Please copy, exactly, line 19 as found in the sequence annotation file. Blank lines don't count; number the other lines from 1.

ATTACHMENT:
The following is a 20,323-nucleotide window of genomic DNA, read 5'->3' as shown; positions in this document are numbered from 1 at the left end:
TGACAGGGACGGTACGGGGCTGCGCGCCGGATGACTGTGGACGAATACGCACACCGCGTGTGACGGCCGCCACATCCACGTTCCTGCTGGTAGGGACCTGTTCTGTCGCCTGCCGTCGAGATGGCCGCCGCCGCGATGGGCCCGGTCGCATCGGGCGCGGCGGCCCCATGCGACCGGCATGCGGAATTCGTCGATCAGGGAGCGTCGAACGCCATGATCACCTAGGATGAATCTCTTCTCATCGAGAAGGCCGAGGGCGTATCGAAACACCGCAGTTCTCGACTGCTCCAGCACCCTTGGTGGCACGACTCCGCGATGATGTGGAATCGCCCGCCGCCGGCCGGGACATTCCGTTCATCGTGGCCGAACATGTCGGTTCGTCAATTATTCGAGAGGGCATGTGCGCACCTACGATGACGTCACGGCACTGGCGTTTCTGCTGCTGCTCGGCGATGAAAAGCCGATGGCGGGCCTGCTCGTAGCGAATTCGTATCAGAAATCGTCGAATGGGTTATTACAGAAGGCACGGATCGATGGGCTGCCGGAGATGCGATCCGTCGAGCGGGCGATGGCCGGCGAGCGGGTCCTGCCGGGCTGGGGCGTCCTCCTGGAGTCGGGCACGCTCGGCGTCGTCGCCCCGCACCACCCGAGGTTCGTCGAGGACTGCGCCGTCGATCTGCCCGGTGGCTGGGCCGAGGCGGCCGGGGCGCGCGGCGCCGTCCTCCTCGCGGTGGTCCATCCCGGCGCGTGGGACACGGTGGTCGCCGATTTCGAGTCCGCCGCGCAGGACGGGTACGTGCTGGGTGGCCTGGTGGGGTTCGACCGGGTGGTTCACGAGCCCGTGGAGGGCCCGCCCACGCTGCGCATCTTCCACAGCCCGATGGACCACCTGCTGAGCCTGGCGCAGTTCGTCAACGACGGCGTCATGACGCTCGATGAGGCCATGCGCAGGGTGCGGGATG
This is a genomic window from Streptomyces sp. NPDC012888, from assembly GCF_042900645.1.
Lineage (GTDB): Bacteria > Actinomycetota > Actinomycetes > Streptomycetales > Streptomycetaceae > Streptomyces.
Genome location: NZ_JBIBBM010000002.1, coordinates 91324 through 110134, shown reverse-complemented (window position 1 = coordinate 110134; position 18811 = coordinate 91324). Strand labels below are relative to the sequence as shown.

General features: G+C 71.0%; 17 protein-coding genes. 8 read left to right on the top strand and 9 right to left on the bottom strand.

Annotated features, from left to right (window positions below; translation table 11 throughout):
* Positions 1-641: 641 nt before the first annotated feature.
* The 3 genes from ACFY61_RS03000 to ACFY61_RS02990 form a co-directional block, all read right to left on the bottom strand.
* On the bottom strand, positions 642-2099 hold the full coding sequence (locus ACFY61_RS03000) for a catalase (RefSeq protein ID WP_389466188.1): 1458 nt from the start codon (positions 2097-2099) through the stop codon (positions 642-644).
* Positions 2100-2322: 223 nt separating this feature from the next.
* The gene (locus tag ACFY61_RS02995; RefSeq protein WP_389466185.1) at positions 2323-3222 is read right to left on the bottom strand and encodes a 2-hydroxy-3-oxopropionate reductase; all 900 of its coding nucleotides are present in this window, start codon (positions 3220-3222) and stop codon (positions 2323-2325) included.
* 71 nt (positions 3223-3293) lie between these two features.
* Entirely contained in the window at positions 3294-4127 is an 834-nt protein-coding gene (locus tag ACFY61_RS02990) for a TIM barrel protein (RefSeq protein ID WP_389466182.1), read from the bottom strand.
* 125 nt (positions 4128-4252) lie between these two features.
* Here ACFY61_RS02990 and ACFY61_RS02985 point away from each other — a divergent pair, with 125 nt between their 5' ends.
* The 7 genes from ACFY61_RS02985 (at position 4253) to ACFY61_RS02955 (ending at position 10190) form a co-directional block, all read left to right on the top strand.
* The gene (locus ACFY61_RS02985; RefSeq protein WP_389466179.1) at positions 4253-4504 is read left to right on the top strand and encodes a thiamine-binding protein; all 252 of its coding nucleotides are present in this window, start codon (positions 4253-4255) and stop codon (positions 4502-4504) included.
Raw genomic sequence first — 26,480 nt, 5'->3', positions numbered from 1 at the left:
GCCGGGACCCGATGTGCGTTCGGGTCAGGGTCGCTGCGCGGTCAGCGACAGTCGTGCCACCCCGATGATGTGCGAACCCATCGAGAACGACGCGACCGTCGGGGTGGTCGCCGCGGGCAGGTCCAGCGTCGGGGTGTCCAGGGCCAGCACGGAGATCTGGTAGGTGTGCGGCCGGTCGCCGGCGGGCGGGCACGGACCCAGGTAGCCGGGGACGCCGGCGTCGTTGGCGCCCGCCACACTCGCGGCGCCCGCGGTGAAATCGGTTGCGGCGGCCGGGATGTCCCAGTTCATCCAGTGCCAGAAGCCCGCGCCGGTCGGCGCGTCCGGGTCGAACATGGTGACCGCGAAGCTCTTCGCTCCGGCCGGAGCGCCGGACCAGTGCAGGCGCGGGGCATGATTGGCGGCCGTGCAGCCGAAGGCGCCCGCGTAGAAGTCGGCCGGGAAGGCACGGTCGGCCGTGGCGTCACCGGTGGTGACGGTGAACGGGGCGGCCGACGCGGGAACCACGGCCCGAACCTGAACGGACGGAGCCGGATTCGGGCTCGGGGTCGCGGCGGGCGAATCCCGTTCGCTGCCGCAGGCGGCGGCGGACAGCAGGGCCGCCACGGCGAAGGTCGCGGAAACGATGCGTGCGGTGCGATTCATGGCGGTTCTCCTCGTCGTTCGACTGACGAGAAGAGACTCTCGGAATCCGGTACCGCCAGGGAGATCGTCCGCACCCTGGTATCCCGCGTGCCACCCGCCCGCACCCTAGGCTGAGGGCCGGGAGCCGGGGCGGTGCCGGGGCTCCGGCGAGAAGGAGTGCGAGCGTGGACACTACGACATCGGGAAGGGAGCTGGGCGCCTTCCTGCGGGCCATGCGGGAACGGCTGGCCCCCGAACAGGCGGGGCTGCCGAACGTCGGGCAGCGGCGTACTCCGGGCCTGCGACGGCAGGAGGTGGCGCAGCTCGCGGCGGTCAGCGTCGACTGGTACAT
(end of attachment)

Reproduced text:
Raw genomic sequence first — 26,480 nt, 5'->3', positions numbered from 1 at the left: